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sedition88

StreetFighter 620

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Not with this kit. I also got the bias valve for it (not shown) Their systems are tried and true in race cars of all types. Not worried.

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I don't have a problem with deleting the booster. Many much heavier vehicles did not come with boosters. I've even deleted a few myself.

 

What I do have a problem with is the single circuit master cylinder. That's a flat out safety hazard. You really couldn't fit a dual circuit master in there?

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Why is it not a problem with that system? Is it in fact a dual circuit master? It looks like a single circuit master.

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It is a single circuit... I appreciate the feedback, but there's no need to argue this at all...  From the company...

 

"A common misconception is to believe this causes a higher risk of failure due to a lack of a back up line should one line fail. Most OEM master cylinders are still single feed internally and have the same assumed “risk” to our Master Cylinder. Always use good quality brake lines that are clear of moving parts."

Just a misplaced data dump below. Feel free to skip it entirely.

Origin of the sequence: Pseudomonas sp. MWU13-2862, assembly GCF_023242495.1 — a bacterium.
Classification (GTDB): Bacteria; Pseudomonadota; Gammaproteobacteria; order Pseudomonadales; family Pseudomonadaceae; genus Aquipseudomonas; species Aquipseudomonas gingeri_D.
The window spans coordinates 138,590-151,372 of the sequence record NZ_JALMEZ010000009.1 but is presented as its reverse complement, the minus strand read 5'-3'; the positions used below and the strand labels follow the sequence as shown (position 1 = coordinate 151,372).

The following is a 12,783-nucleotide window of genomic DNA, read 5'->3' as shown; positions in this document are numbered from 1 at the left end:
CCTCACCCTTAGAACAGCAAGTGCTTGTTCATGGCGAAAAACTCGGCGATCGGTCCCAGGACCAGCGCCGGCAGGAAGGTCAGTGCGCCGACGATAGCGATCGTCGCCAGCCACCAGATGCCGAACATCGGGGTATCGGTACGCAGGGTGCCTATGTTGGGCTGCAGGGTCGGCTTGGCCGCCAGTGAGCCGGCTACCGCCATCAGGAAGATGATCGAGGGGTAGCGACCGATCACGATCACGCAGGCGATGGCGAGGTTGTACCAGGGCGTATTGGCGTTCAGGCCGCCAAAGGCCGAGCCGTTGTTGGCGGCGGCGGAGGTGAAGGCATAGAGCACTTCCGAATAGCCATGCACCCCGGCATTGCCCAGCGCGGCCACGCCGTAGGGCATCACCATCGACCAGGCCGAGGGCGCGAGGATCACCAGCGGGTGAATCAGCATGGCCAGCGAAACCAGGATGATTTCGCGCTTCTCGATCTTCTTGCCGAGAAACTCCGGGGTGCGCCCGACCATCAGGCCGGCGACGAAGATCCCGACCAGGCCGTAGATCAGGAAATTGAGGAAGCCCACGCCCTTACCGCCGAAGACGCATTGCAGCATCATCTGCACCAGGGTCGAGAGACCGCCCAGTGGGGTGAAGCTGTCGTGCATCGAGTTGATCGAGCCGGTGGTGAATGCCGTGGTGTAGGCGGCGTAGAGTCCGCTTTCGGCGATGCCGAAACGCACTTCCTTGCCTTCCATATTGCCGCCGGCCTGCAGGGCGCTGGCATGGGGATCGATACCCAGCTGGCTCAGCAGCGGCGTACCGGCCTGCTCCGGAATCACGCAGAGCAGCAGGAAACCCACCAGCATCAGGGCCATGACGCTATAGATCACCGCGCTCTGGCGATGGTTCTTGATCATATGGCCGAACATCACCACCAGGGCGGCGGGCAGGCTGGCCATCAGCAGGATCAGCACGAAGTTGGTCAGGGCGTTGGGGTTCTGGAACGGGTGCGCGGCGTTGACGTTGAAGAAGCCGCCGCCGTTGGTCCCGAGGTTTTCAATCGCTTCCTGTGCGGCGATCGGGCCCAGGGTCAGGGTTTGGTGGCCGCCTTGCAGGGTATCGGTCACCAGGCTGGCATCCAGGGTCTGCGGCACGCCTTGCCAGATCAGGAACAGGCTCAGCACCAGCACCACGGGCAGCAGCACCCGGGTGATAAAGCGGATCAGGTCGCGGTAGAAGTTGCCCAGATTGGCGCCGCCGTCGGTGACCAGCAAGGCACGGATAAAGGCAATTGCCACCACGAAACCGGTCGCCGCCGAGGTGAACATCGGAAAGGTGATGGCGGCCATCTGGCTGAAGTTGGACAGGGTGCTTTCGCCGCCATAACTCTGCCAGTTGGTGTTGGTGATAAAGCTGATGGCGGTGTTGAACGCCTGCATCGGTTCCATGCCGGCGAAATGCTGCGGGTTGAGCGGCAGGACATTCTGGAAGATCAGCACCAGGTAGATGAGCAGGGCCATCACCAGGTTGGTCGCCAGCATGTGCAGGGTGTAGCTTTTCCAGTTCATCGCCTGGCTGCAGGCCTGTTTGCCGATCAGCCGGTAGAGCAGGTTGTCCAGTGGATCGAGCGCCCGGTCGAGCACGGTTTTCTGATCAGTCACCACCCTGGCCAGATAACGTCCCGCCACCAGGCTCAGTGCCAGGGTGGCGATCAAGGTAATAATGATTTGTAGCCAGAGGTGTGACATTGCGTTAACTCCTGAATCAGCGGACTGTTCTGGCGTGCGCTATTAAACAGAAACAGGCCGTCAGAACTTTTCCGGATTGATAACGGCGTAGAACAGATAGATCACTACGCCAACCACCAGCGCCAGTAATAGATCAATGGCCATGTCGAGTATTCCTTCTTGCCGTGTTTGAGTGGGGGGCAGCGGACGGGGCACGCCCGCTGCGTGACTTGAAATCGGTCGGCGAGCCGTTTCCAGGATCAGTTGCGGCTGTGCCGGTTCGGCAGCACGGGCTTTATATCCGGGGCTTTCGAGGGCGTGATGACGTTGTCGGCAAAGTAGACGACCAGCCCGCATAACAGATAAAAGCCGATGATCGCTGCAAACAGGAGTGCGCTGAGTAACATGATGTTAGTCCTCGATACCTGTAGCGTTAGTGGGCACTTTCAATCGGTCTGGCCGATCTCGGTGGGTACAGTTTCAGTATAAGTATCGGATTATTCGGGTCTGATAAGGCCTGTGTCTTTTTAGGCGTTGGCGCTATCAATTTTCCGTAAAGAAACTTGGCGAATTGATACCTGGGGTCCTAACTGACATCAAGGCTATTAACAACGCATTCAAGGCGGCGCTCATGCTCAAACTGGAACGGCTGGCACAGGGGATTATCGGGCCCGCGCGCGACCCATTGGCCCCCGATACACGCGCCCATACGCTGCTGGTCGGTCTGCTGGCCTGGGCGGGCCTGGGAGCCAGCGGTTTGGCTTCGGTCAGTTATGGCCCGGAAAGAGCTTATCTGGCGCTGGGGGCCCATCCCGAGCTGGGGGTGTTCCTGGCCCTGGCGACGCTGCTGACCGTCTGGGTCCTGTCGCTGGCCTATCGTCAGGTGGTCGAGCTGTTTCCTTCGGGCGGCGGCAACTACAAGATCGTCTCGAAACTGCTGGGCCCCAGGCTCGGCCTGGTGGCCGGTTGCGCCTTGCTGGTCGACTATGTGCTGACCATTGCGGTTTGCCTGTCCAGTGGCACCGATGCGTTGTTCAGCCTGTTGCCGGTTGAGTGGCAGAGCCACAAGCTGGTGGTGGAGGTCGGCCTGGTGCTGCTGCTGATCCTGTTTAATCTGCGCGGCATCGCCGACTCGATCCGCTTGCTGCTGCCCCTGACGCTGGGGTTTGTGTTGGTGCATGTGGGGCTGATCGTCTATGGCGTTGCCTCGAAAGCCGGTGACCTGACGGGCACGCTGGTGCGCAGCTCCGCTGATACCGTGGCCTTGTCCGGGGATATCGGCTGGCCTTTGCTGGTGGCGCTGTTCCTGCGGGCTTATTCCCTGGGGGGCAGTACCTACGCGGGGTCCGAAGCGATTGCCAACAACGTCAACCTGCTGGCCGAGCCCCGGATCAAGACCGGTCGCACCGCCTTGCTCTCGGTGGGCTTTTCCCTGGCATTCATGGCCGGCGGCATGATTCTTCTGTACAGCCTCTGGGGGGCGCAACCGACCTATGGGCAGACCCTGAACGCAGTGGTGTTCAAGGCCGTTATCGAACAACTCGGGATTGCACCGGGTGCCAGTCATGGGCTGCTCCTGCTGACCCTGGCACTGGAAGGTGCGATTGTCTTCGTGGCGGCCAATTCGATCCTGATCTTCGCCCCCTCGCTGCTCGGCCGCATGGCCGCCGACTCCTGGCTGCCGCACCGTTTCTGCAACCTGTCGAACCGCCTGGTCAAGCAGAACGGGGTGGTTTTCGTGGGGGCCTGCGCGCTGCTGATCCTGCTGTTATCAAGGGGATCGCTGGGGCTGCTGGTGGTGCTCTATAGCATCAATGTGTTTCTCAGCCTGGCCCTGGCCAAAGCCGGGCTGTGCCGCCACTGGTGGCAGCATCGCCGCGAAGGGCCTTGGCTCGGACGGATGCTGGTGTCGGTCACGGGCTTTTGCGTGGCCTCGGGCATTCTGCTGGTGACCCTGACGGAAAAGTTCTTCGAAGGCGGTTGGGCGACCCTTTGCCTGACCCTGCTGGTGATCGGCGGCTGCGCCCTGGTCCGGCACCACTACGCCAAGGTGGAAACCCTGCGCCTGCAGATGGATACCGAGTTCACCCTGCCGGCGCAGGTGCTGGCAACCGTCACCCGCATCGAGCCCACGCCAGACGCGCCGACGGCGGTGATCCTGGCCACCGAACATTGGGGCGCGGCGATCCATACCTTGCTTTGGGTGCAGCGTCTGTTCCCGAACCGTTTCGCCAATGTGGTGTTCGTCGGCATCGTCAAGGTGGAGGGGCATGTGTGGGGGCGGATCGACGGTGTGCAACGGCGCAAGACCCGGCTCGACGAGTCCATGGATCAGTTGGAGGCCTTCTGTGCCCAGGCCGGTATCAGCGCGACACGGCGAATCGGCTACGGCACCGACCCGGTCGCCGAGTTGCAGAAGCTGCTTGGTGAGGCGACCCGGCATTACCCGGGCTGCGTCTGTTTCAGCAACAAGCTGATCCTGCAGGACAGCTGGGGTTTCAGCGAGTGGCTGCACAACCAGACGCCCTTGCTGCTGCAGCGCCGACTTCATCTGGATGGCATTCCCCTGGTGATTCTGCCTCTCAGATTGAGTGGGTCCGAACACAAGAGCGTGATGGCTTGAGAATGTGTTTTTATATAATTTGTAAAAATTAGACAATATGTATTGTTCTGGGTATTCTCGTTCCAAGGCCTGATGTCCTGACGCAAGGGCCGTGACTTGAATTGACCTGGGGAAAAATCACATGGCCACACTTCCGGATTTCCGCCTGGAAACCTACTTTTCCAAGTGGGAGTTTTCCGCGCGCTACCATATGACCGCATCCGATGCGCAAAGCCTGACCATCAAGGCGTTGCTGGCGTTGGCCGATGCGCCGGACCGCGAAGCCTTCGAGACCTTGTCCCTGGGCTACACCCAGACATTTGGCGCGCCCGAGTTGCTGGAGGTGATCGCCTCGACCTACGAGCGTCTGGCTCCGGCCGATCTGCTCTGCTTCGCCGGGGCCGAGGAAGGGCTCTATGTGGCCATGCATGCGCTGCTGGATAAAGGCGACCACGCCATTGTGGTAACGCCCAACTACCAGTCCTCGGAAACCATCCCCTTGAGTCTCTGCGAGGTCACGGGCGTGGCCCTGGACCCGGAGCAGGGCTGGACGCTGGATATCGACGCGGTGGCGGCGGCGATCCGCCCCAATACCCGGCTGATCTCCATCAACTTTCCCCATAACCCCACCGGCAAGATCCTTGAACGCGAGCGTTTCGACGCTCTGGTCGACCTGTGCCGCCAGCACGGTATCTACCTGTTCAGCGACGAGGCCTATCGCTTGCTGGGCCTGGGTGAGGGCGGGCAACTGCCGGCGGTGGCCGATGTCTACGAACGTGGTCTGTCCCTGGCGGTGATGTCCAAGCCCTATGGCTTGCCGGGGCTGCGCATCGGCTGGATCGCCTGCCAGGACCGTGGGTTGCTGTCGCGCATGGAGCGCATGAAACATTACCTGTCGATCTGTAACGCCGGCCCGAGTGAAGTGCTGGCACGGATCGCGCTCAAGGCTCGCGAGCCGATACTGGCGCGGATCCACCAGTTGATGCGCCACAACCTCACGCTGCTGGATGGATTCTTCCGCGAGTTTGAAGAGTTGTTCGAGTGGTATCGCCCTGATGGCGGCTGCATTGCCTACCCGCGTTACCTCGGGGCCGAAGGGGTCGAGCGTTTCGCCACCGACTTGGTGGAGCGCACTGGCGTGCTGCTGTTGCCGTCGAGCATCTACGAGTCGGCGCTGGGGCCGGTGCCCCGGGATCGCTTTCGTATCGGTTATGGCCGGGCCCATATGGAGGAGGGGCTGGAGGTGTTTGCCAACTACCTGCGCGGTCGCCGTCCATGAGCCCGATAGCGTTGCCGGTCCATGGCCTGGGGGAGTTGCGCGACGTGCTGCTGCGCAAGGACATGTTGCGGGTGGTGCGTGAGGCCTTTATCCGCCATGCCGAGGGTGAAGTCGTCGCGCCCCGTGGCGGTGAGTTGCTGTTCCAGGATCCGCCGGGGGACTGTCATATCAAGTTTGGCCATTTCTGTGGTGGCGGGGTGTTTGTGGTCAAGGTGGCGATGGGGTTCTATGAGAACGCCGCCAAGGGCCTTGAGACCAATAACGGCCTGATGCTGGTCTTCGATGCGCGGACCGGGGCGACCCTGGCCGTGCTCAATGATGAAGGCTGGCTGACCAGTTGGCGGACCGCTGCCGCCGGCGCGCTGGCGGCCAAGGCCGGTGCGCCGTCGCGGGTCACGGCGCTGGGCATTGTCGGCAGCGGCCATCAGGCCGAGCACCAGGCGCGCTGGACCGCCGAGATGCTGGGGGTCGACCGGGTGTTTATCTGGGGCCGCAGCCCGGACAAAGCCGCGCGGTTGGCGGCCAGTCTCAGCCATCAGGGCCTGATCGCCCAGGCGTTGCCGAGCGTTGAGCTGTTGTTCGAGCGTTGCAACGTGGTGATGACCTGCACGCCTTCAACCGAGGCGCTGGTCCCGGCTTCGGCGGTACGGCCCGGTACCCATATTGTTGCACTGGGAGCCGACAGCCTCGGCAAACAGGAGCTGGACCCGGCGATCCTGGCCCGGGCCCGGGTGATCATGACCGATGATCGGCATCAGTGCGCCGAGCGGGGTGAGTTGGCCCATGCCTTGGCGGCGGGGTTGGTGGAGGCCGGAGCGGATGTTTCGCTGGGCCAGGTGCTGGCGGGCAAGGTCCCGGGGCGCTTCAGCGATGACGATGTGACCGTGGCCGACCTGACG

"Brake pressure output is determined by the master cylinder bore size. Vehicles with up to 4 outputs on the master cylinder have a pressure output that is controlled internally by the bore size. The increased number of outputs does not translate to more braking power. This does have a single exit but it will not translate into any less braking pressure or performance."

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26 minutes ago, sedition88 said:

It is a single circuit... I appreciate the feedback, but there's no need to argue this at all...  From the company...

 

"A common misconception is to believe this causes a higher risk of failure due to a lack of a back up line should one line fail. Most OEM master cylinders are still single feed internally and have the same assumed “risk” to our Master Cylinder. Always use good quality brake lines that are clear of moving parts."

"Brake pressure output is determined by the master cylinder bore size. Vehicles with up to 4 outputs on the master cylinder have a pressure output that is controlled internally by the bore size. The increased number of outputs does not translate to more braking power. This does have a single exit but it will not translate into any less braking pressure or performance."